“I'm from a poor, crime-filled neighborhood, raised by a single mother, don't know my dad, blah, blah. It's cliche.”
Writer and director Rick Famuyiwa delivers an energetic coming of age film that goes out of its way to avoid cliches. That is why despite having a familiar premise, the characters feel unique and are fun to hang around with. This film premiered at Sundance and it was well received thanks to Shameik Moore’s charismatic lead performance. It’s a feel good movie about a straight-A student who despite growing up in a poor neighborhood dreams of being accepted into Harvard. Malcolm also happens to have a punk band and hangs around his two best friends, Jib (Tony Revolori) and Diggy (Kiersey Clemons). The three are geeks who happen to be fascinated with 90’s hip hop culture, but Famuyiwa writes these characters in such a way that they don’t feel like your typical geeks from high school. The three friends have a difficult time surviving their last year in high school, but things take an unexpected turn for them when a drug dealer named Dom (ASAP Rocky) invites them to his birthday party. A riot ensues later that night in the club and Dom hides the drugs in Malcolm’s backpack which will in turn unfold a chain of crazy events that will put his and his friends’ lives in danger. I know the premise might sound a bit familiar for a coming of age film, but the movie does avoid familiar cliches and ends up taking a life of its own. Not every scene works in this comedy and I was grossed out a couple of times (the Chanel Iman scene didn’t work for me), but there are some funny moments. There is one scene where Malcolm and his friends are having a conversation with their stoner buddy (played by Blake Anderson) about why white people can’t use the n word. The film also ends with the main character breaking the fourth wall and giving us a moral lecture about racism which many found to be a bit preachy and out of place, but I didn’t have an issue with it.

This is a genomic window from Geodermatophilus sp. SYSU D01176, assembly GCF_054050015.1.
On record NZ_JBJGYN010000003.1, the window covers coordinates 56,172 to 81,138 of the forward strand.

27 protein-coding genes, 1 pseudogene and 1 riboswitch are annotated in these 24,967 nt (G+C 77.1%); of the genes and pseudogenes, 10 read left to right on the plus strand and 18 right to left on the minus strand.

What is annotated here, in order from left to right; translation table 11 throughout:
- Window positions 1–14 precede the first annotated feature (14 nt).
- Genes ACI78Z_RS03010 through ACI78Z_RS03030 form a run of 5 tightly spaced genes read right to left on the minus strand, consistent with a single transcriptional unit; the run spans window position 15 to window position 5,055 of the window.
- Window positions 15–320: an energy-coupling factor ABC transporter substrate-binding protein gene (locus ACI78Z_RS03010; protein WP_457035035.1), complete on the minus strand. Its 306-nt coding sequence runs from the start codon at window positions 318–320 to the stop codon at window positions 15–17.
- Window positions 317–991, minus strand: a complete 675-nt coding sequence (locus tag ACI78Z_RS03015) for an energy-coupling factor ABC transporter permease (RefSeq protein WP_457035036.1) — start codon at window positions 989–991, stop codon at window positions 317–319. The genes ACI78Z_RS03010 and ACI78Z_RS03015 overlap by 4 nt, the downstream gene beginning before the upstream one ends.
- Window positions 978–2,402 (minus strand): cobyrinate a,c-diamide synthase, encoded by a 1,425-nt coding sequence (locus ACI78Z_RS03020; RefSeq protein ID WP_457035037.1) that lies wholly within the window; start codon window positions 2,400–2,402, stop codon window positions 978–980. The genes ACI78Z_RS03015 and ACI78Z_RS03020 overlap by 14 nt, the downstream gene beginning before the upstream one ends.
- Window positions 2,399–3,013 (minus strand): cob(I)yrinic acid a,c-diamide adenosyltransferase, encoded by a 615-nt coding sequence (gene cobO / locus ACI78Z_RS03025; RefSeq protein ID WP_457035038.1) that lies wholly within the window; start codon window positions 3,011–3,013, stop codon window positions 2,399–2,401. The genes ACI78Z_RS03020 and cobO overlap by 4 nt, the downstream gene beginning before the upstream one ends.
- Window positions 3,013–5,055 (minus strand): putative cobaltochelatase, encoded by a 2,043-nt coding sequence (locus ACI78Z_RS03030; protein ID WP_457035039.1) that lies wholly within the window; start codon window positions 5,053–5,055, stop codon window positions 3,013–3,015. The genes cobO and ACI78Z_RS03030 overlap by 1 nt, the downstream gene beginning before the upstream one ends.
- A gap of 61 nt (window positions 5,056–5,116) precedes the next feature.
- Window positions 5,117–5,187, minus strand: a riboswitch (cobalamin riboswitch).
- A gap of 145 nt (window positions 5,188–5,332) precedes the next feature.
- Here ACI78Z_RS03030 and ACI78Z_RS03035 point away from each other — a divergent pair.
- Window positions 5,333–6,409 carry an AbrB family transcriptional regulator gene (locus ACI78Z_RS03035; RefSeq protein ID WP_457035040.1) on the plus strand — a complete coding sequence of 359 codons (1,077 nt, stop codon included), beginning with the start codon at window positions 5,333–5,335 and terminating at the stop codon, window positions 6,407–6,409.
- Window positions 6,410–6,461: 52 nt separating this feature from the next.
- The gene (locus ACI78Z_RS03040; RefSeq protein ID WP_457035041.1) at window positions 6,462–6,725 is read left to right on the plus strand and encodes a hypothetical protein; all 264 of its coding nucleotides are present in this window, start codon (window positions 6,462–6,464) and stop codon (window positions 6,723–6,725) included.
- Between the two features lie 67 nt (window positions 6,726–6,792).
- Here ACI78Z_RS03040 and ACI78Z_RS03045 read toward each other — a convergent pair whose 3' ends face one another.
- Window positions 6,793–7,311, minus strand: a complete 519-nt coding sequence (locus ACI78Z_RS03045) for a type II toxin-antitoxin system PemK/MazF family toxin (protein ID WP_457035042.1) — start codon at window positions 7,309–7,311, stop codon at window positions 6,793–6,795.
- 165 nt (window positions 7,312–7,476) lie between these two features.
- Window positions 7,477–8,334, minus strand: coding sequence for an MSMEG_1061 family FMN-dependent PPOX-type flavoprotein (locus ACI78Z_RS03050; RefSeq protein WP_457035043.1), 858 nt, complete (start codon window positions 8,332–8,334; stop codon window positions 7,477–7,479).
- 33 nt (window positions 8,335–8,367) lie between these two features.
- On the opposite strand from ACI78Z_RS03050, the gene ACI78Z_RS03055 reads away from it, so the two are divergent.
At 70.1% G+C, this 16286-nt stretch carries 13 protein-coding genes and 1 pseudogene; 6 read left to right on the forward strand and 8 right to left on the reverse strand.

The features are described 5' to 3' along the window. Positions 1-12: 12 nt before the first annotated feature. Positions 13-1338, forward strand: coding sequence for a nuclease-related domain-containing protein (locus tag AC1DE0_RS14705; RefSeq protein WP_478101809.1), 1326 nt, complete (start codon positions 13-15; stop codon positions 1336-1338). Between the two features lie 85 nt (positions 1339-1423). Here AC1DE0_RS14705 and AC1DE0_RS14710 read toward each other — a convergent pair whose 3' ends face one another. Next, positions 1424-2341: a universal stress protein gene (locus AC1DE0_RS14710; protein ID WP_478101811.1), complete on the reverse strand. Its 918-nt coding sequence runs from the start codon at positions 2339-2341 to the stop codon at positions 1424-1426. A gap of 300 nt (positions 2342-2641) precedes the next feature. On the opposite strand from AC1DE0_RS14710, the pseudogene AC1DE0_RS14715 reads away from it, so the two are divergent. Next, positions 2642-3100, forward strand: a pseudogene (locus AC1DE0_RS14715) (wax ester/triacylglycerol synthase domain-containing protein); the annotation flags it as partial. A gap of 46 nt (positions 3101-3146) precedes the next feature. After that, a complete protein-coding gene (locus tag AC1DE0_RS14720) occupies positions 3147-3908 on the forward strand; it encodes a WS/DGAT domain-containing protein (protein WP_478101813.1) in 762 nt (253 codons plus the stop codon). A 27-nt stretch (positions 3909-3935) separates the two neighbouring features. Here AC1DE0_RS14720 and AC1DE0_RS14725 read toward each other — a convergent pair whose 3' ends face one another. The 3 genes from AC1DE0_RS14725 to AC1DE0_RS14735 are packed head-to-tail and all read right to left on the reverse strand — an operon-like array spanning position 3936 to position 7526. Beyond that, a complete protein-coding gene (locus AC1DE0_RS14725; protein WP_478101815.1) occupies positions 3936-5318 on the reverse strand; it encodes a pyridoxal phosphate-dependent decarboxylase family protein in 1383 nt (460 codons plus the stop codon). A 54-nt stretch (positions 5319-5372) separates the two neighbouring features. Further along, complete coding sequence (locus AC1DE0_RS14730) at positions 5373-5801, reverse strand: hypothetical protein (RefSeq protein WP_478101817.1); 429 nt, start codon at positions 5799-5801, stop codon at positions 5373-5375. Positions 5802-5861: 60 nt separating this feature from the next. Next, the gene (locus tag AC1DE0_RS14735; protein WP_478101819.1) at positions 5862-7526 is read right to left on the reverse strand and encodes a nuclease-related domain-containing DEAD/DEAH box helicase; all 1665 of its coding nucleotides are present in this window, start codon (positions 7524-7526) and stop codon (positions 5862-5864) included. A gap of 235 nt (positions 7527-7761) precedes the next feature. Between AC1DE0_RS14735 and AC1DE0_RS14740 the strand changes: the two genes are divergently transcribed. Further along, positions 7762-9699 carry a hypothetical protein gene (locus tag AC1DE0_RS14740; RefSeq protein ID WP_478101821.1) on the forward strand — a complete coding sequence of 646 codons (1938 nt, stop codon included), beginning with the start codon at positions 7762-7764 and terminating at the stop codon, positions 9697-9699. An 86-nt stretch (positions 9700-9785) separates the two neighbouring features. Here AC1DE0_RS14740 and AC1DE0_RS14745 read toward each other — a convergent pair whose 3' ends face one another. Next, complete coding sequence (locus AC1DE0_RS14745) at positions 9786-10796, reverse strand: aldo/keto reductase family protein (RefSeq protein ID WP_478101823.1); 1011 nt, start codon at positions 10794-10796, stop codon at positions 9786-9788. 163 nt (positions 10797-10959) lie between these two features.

The things the film does get right is the energetic editing that keeps the pace of the film moving at a fun beat and the fantastic soundtrack from Pharell Williams. It’s hard not to enjoy a film that pays tribute to some of the 90’s pop culture references and there is even a scene where Dom’s character disses Malcolm and his friends for being overly excited about that era, so even if you weren’t a fan of the 90’s you can enjoy his rant about it. The film always has this feeling of being fresh and fun and Shameik Moore plays a huge role in doing so. His friends don’t get much character development and are only there to back him up at times or land a strong joke, but they have strong enough chemistry with Malcolm to give the film its energy. Forest Whitaker is the narrator and we get several interruptions during several moments in the movie to hear what he has to say. I don’t know if it was necessary, but it didn’t take away from the movie either. There is also a romantic relationship that is very loosely explored between Malcolm and Nakia (played by Zoe Kravitz), but it isn’t really a big part of the film. The entire film feels fresh because it’s very different from other coming of age films. As I mentioned before these aren’t the typical geeks we’ve seen in other films and Malcolm has a strong and charismatic personality that allows the story to rely on him. The script is witty and avoids falling into familiar stereotypes and that is why I enjoyed this comedy.